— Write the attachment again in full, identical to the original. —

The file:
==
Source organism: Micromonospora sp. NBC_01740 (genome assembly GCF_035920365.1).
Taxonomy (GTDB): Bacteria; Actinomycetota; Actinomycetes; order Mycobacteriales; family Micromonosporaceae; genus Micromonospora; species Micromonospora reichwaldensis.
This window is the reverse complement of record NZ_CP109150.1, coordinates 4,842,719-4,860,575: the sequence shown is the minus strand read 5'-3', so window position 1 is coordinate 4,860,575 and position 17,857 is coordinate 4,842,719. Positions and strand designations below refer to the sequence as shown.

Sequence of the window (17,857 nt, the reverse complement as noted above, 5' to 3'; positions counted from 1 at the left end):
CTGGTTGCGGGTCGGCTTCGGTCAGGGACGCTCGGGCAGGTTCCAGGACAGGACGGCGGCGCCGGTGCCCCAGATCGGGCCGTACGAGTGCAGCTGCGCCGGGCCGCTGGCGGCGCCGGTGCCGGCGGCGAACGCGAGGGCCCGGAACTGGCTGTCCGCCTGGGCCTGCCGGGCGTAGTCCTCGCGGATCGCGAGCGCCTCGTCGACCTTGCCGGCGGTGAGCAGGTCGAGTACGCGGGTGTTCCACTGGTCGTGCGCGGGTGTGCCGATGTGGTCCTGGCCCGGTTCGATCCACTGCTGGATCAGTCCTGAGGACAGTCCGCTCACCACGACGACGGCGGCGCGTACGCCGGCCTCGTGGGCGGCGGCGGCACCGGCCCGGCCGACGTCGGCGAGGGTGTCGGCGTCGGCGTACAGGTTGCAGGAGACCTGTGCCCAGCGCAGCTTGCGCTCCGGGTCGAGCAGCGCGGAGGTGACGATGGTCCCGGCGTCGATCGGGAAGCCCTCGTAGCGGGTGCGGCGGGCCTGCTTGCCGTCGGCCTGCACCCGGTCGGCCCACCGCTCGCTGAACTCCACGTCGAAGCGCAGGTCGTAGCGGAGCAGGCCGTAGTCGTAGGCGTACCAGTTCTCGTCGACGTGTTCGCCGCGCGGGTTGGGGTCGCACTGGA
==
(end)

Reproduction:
Source organism: Micromonospora sp. NBC_01740 (genome assembly GCF_035920365.1).
Taxonomy (GTDB): Bacteria; Actinomycetota; Actinomycetes; order Mycobacteriales; family Micromonosporaceae; genus Micromonospora; species Micromonospora reichwaldensis.
This window is the reverse complement of record NZ_CP109150.1, coordinates 4,842,719-4,860,575: the sequence shown is the minus strand read 5'-3', so window position 1 is coordinate 4,860,575 and position 17,857 is coordinate 4,842,719. Positions and strand designations below refer to the sequence as shown.

Sequence of the window (17,857 nt, the reverse complement as noted above, 5' to 3'; positions counted from 1 at the left end):
CTGGTTGCGGGTCGGCTTCGGTCAGGGACGCTCGGGCAGGTTCCAGGACAGGACGGCGGCGCCGGTGCCCCAGATCGGGCCGTACGAGTGCAGCTGCGCCGGGCCGCTGGCGGCGCCGGTGCCGGCGGCGAACGCGAGGGCCCGGAACTGGCTGTCCGCCTGGGCCTGCCGGGCGTAGTCCTCGCGGATCGCGAGCGCCTCGTCGACCTTGCCGGCGGTGAGCAGGTCGAGTACGCGGGTGTTCCACTGGTCGTGCGCGGGTGTGCCGATGTGGTCCTGGCCCGGTTCGATCCACTGCTGGATCAGTCCTGAGGACAGTCCGCTCACCACGACGACGGCGGCGCGTACGCCGGCCTCGTGGGCGGCGGCGGCACCGGCCCGGCCGACGTCGGCGAGGGTGTCGGCGTCGGCGTACAGGTTGCAGGAGACCTGTGCCCAGCGCAGCTTGCGCTCCGGGTCGAGCAGCGCGGAGGTGACGATGGTCCCGGCGTCGATCGGGAAGCCCTCGTAGCGGGTGCGGCGGGCCTGCTTGCCGTCGGCCTGCACCCGGTCGGCCCACCGCTCGCTGAACTCCACGTCGAAGCGCAGGTCGTAGCGGAGCAGGCCGTAGTCGTAGGCGTACCAGTTCTCGTCGACGTGTTCGCCGCGCGGGTTGGGGTCGCACTGGA